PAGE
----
On December 28, 2021, the Municipal Court in Mostar ruled that the Federation of Bosnia and Herzegovina’s decision to build the Corridor Vc motorway through Kosor, Malo Polje, Blagaj, Ortiješ, and Lakševine constituted covert discrimination against affected people by failing to conduct public consultations and justifying the changes to the Spatial Plan in 2017.
The court concluded that the seemingly neutral practice of changing the motorway route indirectly discriminated against the plaintiffs, because of the inadequate justification and lack of public consultations for the changes to the Spatial Plan. The court also acknowledged that the war returnees have a disadvantaged position in realizing their social and economic rights in FBiH. The European Corridor Vc, which runs for 330 kilometres across Bosnia and Hercegovina, is a part of a bigger infrastructure project that connects the Croatian coastal town Ploče with Budapest, Hungary’s capital city.
On 25 December 2017, the FBiH Official Gazette announced that the FBiH parliament approved amendments to the Spatial Plan that shifted the subsection between Mostar and Počitelj from the Podveležje ridge to fertile terrain in the Neretva River valley.
The court verdict is significant because it is the first to legally confirm residents’ and Bankwatch’s contention that the present routing of this section of the motorway was implemented without any public discussions.
Echoing local resident’s allegations, Bankwatch argued in 2020 that the decision to relocate the route was non-transparent and was based on a multicriteria analysis that was not publicly available at the time. It lacked proper environmental and social impact assessments and cost benefit analysis, which are required by the international financier, the European Bank of Development and Reconstruction.
Local residents have repeatedly opposed the new route of the Mostar-Pocitelj section. Besides destroying fertile land of the Neretva valley, residents claimed that the re-routing of the motorway has disproportionately negative impacts on the lives of war returnees whose livelihoods largely depend on agriculture.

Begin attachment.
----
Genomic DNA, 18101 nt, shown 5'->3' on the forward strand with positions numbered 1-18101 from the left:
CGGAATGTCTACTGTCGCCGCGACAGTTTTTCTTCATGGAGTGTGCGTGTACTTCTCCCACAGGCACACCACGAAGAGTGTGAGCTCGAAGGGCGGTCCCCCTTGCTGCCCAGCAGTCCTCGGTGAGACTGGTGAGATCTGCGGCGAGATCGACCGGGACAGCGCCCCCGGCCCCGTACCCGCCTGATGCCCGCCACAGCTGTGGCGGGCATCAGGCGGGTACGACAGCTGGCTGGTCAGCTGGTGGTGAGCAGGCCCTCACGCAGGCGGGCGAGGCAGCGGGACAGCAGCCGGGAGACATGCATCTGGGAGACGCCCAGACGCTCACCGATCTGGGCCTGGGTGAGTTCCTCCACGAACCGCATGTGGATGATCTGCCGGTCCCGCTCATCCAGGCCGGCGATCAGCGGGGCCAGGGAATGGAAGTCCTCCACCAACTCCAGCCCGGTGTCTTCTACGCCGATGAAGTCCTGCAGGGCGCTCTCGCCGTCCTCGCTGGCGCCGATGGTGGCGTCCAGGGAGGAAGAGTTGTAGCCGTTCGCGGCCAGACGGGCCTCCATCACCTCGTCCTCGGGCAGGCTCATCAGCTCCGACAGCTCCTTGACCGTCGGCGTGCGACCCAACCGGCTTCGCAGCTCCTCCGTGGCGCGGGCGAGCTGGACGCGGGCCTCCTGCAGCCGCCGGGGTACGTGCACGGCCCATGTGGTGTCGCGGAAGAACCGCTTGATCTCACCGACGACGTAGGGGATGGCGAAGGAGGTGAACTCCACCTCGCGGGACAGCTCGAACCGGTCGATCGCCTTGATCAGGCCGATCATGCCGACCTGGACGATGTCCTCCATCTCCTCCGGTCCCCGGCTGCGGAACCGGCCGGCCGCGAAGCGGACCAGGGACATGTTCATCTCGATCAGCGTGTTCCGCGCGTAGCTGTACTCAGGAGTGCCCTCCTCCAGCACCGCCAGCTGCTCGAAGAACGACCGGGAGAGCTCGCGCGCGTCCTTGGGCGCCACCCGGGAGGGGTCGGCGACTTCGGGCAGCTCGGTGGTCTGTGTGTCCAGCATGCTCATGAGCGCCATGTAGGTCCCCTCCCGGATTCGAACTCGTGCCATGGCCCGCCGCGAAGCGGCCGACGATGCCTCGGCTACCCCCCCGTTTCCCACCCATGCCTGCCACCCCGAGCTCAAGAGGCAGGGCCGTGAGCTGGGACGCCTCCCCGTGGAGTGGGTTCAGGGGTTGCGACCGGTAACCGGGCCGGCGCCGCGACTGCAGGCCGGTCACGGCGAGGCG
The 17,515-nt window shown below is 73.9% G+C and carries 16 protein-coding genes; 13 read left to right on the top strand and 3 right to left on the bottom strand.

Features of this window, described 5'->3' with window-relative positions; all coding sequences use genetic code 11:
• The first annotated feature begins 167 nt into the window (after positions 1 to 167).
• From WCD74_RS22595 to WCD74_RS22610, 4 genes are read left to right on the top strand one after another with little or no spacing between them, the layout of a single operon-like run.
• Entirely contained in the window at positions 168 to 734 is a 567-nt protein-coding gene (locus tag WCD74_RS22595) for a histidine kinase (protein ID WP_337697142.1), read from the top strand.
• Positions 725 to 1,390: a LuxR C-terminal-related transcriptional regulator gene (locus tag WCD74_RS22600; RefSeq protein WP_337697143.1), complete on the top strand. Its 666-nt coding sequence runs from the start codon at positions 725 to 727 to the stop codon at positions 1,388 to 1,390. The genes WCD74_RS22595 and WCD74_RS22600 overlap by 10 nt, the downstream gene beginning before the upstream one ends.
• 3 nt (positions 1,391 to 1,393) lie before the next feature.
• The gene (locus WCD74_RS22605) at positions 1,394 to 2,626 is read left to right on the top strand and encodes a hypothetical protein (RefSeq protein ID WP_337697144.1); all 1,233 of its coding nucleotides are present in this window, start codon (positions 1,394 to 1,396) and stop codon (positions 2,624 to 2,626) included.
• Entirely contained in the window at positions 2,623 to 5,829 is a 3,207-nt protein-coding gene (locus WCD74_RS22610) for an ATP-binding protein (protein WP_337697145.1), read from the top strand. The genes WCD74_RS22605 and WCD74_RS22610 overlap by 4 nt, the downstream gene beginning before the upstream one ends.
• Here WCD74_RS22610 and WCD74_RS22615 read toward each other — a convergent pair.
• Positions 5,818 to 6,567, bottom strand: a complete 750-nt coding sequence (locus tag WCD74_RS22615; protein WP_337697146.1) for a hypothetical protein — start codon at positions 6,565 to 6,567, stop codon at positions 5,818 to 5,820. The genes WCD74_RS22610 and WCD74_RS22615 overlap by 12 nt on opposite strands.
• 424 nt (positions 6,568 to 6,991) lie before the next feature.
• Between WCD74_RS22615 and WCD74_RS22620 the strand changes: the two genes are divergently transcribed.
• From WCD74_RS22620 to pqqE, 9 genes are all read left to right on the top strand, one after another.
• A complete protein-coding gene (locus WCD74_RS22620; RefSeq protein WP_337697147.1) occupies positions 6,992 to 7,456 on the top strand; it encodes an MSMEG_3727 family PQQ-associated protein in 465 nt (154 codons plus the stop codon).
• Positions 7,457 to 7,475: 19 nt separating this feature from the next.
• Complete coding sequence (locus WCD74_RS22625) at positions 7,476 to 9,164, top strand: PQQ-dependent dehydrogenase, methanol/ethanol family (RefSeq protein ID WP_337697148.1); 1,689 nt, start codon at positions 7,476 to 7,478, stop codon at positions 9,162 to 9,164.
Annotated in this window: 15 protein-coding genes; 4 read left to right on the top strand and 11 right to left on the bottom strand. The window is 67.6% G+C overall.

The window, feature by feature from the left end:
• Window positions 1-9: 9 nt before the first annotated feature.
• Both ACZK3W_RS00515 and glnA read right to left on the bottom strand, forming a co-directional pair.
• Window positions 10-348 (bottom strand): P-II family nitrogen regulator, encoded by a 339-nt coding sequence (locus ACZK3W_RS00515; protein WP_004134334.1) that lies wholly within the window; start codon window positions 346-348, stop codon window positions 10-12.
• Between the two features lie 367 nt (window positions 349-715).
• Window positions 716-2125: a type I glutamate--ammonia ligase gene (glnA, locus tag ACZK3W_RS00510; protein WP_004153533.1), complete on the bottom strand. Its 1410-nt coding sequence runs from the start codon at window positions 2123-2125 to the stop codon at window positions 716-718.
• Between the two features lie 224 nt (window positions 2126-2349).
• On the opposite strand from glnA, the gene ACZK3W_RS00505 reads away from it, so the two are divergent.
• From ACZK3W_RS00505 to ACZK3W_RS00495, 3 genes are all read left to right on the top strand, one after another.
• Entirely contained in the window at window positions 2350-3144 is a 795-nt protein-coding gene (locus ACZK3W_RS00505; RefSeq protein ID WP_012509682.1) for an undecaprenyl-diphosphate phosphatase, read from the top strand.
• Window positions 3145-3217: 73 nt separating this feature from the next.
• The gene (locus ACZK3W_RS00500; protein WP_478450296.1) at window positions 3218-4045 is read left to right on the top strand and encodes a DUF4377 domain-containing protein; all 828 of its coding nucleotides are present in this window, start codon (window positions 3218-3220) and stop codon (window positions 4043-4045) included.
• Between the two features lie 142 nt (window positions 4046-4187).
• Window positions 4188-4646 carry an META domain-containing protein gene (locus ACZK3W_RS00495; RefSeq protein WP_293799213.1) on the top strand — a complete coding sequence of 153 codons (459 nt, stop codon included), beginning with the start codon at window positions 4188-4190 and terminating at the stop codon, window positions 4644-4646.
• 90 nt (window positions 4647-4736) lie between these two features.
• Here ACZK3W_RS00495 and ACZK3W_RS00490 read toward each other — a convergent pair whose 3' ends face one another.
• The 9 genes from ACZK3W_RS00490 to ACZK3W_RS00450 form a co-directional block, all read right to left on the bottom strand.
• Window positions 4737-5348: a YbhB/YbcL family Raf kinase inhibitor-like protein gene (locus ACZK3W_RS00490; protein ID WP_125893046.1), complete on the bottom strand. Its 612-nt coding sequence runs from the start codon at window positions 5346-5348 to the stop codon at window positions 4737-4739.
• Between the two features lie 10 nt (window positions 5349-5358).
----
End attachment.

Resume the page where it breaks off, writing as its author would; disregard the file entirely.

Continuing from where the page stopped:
According to Milenko Krcum, the legal representative of the plaintiffs, the court’s ruling supports local residents’ allegations of undue political interference on the decision over the Spatial Plan. To him, “the Federation of BiH did not prove that the change in the highway route was justified and necessary, and therefore points to the possibility that the new highway route was motivated by covert political motives.”
By extension, the verdict also raises questions about the financing of Corridor Vc South Mostar section by the EBRD. The Independent Project Accountability Mechanism of the bank is currently reviewing the project’s compliance with the Bank’s policy requirements. According to the EBRD’s safeguards policy, ethnic minorities should be identified as vulnerable populations in need of greater protections and dialogue.
According to Bankwatch’s review of the subsection’s 2020 environmental and social impact assessment, no special attention was given to the impacts on the livelihoods of war returnees and suitable mitigating measures to protect their rights were missing.
Can litigation succeed where politics has failed so far? Affected local people are determined to defend their rights through all legal avenues. And meanwhile the financing of Corridor Vc needs to be brought into compliance with European standards. The review by the bank’s complaints mechanism is expected to result in important recommendations for new assessments and consultations before the final route of the South Mostar section is chosen.
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